[Python-Dev] accumulator display syntax
Guido van Rossum
guido at python.org
Tue Oct 21 16:06:45 EDT 2003
> > I meant that the compiler should rename it.
> Implementing this might be entertaining. In particular what happens
> if the iteration variable is a local in the frame anyway? I presume
> that would inhibit the renaming, but then there's a potentially
> confusing dichotomy as to whether renaming gets done. Of course
> you could *always* rename, but then code like
> def f(x):
> r = [x+1 for x in range(x)]
> return r, x
> becomes even more incomprehensible (and changes in behaviour).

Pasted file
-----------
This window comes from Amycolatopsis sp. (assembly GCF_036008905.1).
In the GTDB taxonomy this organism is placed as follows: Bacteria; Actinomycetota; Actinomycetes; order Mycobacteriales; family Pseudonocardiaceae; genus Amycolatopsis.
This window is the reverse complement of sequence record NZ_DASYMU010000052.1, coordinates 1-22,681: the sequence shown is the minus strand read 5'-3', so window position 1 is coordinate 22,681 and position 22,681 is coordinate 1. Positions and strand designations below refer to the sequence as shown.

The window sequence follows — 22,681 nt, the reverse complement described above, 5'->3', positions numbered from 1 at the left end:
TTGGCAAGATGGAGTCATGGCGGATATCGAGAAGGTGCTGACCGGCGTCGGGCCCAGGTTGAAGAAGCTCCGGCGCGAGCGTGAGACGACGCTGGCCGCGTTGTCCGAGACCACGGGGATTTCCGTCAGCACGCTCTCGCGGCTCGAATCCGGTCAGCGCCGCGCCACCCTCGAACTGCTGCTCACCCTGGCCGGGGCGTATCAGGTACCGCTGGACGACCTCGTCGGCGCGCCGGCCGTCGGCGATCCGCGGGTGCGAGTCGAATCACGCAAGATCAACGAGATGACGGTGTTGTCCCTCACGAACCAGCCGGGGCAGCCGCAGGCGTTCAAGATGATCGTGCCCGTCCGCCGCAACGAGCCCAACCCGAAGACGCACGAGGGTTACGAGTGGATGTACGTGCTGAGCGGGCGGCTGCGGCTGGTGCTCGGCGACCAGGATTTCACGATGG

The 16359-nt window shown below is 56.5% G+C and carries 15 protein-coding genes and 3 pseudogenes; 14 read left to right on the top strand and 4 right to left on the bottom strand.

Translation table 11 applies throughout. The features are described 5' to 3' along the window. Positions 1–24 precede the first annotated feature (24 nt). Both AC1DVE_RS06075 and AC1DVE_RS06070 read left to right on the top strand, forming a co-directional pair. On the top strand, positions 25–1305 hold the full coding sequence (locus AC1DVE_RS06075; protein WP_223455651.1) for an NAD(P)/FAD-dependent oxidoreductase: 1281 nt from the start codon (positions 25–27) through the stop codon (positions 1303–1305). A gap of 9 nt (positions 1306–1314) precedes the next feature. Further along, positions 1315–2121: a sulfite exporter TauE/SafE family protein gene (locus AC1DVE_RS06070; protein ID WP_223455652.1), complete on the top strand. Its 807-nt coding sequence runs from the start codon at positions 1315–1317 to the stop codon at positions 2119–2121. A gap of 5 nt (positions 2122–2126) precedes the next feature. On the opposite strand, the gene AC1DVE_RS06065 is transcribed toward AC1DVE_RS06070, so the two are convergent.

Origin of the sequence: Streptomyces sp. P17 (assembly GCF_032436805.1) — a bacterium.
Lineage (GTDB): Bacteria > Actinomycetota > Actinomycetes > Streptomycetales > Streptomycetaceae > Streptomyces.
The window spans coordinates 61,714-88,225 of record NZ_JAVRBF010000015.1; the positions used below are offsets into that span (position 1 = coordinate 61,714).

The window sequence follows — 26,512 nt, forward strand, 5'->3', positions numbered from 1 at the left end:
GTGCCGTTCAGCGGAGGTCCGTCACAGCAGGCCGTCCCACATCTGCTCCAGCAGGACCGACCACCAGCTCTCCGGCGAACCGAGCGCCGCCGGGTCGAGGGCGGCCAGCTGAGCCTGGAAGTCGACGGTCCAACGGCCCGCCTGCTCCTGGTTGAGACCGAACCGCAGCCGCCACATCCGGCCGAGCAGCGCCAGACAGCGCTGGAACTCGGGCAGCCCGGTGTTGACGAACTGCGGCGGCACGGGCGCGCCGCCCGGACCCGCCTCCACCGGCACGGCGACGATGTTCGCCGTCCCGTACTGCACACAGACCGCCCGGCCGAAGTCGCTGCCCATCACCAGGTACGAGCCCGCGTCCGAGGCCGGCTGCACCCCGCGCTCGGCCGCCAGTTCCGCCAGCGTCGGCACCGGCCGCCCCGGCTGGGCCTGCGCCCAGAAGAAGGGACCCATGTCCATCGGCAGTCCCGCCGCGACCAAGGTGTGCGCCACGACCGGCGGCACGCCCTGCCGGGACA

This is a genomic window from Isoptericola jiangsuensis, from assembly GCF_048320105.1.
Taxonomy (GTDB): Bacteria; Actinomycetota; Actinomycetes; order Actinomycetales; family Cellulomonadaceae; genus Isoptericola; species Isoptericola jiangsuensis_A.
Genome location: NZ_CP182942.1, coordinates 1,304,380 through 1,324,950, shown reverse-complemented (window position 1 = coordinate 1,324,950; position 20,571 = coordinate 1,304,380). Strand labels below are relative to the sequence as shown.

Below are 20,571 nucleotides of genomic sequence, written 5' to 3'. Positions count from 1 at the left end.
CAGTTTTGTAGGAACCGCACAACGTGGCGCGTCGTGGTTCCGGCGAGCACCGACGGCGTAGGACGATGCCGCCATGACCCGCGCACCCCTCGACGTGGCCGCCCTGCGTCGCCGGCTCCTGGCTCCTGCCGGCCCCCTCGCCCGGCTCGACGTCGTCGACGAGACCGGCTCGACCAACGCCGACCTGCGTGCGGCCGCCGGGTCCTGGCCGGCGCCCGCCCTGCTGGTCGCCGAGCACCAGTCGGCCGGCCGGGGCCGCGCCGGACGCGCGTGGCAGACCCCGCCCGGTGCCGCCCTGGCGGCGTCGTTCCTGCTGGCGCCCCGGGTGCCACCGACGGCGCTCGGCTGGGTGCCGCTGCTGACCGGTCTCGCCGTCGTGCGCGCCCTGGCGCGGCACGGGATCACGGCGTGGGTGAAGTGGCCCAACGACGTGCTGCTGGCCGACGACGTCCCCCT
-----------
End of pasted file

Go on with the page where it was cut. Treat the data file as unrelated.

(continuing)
Here's the rule I'd propose for iterator comprehensions, which list
comprehensions would inherit:
[<expr1> for <vars> in <expr2>]
The variables in <vars> should always be simple variables, and their
scope only extends to <expr1>. If there's a variable with the same
name in an outer scope (including the function containing the
comprehension) it is not accessible (at least not by name) in
<expr1>. <expr2> is not affected.
In comprehensions you won't be able to do some things you can do with
regular for loops:
a = [1,2]
for a in range(10): print a
> And what about horrors like
> [([x for x in range(10)],x) for x in range(10)]
> [([x for x in range(10)],y) for y in range(10)]
> I suppose you could make a case for throwing out (or warning about)
> all these cases at compile time, but that would require significant
> effort as well (I think).
I think the semantics are crisply defined, users who write these
deserve what they get (confusion and the wrath of their readers).
--Guido van Rossum (home page: http://www.python.org/~guido/)
More information about the Python-Dev